Photograph: Boston Globe
Editors Note: This was inspired by a submission from 'Kate'.

Whenever comparing different news sources, each piece can vary from the next. Sometimes it's a date difference, the events are not quite accurate, or a description of a witness misinterpreted, but usually it is conclusive that the facts are correct. We've seen this repeatedly concerning the case for Dzhokhar Tsarnaev, many of which have yet to be cleared up.

Take a Fox News article that first reported the prime witness in relation with the Boston bombing suspects for example. The article states that “Danny” ran into a Mobil station and Tarek Ahmed, the man working behind the counter on that night, “described the young man as Caucasian.” However, it has been reported through many other news outlets that Danny is in fact a "Chinese entrepreneur".  In that same article the store clerk said, “they pushed him out of the car.” but another source states that Danny said, “I just [ran away]. I did it very fast, using my left hand and right hand simultaneously to open the door, unfasten my seat belt, jump out...and go.” 

With so many different outlets to relay information it can create a new interpretation of the story. In a Rasmussen poll conducted earlier this year, fifty-six percent of U.S. voters say they get most of their news from TV, twenty-five percent use the Internet as their main source of news, and ten percent still rely on newspapers. Studies have shown that most people trust their news resource. Fifty-six percent of all voters regard the news reported by the media as at least somewhat trustworthy, but that includes just six percent who think it is very trustworthy. Forty-two percent don’t trust the news media, and twelve percent believe the news it reports is not at all trustworthy.
In recent years, mainstream media outlets appear to be exposing mostly negative topics to keep viewers interested and increase ratings. The media has certainly shown many, if not all of the details of, and anyone that may be involved with, the Boston Marathon Bombing and the events that followed. 

In this fast paced world we live in today, current events are increasingly reported in a sloppy and inconsistent manner in what seems to be a mad dash to put something out. With current technology and information at our fingertips, you would expect readers to take the necessary steps to do their own research and verify facts for themselves, right? According to the Rasmussen poll mentioned earlier, that may not be the case. Readers may be settling for the information that's provided first without giving it further thought.

Is mainstream media news all about perception of the reader? Do you believe that news outlets always tell the truth, as best as they can with the information they're provided? Should they be held responsible for controlling the public perception but then later backtracking on their sources?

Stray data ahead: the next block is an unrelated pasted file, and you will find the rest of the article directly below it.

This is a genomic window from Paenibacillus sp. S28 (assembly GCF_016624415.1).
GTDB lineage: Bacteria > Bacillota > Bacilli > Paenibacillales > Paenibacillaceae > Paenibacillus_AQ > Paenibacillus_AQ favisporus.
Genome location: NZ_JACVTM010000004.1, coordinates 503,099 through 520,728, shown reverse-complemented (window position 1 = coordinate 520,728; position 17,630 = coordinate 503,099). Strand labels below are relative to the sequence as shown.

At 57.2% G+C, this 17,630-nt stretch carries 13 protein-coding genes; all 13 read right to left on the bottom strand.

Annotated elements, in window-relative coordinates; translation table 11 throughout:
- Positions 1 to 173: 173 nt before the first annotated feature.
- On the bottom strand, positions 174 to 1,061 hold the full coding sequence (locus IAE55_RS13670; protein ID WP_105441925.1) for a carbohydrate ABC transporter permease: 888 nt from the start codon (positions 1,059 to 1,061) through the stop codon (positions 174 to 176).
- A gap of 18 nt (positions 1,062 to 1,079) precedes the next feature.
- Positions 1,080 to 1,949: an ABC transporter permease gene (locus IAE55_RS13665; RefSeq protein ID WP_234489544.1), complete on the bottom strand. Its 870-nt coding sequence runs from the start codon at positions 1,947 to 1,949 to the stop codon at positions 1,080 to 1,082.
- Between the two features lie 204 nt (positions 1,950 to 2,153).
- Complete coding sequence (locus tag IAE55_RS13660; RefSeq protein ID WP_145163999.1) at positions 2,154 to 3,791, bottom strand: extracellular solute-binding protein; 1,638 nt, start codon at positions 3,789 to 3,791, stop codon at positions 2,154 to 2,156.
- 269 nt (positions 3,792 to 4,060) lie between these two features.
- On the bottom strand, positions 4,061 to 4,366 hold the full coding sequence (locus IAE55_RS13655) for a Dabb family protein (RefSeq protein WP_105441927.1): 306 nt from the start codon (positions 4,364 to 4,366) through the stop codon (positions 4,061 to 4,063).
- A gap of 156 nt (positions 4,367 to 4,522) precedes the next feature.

Gail Calhoun
7/13/2013 08:35:32 pm

It is time for the Media to be held accountable for deliberately misreporting. There can be a ulterior motive for this kind of story telling. As is the Case of this Boston Bombings tragedy for a certainty, the mis reporting point to manipulation at best. There was a law passed making it a crime to misreport news or deliberately print as fact-- a lie-so obviously the populace agrees with my statement. Otherwise there wouldn't be a law.

7/16/2013 09:32:04 am

The media colour the story according to what their target audience wants to hear. The various descriptions of Dzhokhar Tsarnaev's appearance and demeanour at his arraignment is a good example. His demeanour varied from drugged (probably true, given his physical condition) to smug to blase. There was no account taken of the fact that he probably had not seen anything or anyone outside his cell for almost three months. Few referred to the nurse and wheelchair waiting in the wings.

7/17/2013 12:30:45 pm

So-o-o. How does RollingStone Magazine now fit into this?

7/17/2013 02:31:13 pm

There are just so few people that believe in the constitution, it is scary. His case hasn't even gone to trial yet, and he is proclaimed a "guilty monster"! People will say "there appears to be a lot of evidence against him, he is guilty" . His sister states that there is information that will prove he is innocent. Aren't we as Americans suppose to wait until all the facts are in before condemning him?
I think people are just too busy in their lives to stop and really think about issues that don't concern them personally, and they let the media guide their opinion.
It does seem like there is a lot of overwhelming evidence against him, but it needs to be presented in court to determine its validity.
That said the article is well written, and I felt he was presented in a sympathetic light. I don't know if all information is factual. I don't think the things she presented would lead a person to terrorism. The article is also prematurely written. If he is found guilty, then this article should of went to press. Unfortunately, most people are just going to remember the caption on the cover of the magazine! If it goes to trial, it is going to be so hard to find jurors that aren't biased.

7/17/2013 05:01:24 pm

People often forget too, that there are degrees of guilt. Just because you actually did something does not mean you are legally "guilty". There are degrees of murder, like first degree, second degree and manslaughter, precisely because there are degrees of "guilt" i.e., responsibility. Dzhokhar's freedom of choice in his circumstances as well as his ability to comprehend the consequences of his actions given his age, are key factors that must be considered -- if he did indeed do anything. These are the kind of nuances the media ignore precisely because their goal is to sell product, not to educate the people.


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